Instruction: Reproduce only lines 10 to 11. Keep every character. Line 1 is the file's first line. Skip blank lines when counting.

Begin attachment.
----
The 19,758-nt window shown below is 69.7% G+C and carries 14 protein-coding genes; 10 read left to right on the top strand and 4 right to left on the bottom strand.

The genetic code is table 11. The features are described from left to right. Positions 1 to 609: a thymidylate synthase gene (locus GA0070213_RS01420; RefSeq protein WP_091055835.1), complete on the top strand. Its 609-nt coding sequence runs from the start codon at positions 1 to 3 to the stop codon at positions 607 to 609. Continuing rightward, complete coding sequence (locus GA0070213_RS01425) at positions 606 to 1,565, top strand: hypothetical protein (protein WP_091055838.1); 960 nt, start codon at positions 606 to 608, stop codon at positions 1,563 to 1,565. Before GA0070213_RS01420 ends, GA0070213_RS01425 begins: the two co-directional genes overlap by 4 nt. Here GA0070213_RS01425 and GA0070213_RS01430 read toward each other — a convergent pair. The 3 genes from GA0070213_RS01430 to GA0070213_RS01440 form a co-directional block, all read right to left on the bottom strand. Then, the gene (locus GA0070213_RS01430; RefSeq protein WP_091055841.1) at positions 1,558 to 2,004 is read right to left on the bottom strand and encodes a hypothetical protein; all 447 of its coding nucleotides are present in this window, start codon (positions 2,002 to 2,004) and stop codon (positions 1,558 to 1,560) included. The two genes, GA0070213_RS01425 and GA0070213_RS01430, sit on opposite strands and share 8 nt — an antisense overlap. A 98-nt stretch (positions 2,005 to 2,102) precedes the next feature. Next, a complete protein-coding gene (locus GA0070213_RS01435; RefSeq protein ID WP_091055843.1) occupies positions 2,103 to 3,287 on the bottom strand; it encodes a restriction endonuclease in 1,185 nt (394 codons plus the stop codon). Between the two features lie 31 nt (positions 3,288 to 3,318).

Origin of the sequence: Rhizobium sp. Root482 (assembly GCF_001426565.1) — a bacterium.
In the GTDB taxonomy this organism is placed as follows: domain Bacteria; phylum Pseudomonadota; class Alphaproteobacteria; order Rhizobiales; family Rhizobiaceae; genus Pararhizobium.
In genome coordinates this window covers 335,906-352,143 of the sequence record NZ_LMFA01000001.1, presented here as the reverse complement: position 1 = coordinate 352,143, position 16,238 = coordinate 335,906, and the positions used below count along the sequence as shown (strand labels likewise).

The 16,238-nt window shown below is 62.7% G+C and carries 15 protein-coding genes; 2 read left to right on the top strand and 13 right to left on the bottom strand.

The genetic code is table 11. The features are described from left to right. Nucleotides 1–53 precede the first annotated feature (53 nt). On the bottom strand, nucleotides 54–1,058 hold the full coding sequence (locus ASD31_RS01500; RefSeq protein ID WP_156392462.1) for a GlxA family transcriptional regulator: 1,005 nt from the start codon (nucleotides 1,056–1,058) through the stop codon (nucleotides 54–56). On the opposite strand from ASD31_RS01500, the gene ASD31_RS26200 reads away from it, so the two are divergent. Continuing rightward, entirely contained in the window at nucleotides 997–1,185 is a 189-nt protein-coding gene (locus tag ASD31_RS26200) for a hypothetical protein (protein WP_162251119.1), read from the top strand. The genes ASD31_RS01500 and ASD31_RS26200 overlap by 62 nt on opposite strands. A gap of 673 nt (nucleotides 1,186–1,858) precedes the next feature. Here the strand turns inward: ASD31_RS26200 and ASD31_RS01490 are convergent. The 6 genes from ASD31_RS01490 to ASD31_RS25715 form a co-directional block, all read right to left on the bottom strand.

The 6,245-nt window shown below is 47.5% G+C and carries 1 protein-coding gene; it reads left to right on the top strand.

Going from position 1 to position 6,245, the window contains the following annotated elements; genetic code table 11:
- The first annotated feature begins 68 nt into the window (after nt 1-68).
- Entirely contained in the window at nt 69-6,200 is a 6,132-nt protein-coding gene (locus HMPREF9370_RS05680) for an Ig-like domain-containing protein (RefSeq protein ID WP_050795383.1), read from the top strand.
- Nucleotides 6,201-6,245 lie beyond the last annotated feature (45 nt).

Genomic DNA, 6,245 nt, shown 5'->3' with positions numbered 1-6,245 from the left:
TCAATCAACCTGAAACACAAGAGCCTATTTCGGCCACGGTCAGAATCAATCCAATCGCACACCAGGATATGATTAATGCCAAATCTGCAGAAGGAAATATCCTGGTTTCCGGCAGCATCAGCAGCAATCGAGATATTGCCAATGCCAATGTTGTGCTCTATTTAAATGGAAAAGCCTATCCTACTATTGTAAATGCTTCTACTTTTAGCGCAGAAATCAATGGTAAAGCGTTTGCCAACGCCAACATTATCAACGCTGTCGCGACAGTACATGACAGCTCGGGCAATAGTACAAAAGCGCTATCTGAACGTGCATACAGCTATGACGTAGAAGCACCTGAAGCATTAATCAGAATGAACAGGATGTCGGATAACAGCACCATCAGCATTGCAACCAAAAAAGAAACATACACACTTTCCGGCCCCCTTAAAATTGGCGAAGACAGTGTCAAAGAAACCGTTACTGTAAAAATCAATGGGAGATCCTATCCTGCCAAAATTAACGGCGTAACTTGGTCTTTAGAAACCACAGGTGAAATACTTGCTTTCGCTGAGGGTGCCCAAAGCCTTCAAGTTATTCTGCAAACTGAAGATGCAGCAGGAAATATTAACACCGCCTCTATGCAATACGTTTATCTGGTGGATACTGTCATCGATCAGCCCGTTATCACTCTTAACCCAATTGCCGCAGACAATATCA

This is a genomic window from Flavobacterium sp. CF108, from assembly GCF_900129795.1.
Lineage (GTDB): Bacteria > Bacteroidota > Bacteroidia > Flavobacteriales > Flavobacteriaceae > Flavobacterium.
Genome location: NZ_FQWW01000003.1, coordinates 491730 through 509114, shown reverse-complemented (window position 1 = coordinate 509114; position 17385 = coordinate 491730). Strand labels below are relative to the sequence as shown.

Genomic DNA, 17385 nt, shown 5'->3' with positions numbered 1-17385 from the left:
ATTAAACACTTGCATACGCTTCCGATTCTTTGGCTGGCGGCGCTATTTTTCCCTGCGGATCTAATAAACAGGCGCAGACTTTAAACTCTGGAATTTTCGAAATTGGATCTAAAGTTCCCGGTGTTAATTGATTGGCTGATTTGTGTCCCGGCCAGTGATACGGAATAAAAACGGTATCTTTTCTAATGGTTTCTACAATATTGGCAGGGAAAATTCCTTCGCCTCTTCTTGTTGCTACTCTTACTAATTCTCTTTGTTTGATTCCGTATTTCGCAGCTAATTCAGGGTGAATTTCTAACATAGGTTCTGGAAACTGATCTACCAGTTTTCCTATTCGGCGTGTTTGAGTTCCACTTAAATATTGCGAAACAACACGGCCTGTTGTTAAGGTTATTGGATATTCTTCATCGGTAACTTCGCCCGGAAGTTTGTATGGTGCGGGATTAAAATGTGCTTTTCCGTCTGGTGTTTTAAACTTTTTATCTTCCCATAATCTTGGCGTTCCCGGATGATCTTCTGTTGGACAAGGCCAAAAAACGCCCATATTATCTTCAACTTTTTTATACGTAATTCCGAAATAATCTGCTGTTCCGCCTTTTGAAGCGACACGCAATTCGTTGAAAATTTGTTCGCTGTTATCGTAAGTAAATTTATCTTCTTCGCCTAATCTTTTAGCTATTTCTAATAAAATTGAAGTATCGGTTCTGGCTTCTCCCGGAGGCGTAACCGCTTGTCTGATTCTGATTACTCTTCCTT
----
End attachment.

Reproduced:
- The first annotated feature begins 68 nt into the window (after nt 1-68).
- Entirely contained in the window at nt 69-6,200 is a 6,132-nt protein-coding gene (locus HMPREF9370_RS05680) for an Ig-like domain-containing protein (RefSeq protein ID WP_050795383.1), read from the top strand.